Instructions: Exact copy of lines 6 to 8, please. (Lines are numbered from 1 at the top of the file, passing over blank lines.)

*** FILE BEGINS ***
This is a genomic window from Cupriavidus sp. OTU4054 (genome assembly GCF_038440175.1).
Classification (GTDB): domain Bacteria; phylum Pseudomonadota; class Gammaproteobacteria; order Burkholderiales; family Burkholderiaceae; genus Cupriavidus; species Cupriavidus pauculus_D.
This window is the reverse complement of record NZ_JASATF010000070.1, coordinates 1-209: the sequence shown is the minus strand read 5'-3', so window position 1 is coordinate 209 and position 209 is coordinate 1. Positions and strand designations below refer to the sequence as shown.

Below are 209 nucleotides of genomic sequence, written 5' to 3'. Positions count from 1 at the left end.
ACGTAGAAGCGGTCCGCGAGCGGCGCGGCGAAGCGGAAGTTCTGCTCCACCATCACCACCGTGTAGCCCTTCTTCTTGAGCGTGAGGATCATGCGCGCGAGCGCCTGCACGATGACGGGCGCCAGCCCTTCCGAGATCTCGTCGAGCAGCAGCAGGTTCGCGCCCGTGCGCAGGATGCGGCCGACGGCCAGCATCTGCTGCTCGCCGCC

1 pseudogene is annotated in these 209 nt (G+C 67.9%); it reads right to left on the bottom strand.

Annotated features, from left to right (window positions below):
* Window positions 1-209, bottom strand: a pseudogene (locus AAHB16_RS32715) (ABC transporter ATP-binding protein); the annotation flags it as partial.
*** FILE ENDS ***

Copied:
1 pseudogene is annotated in these 209 nt (G+C 67.9%); it reads right to left on the bottom strand.

Annotated features, from left to right (window positions below):
* Window positions 1-209, bottom strand: a pseudogene (locus AAHB16_RS32715) (ABC transporter ATP-binding protein); the annotation flags it as partial.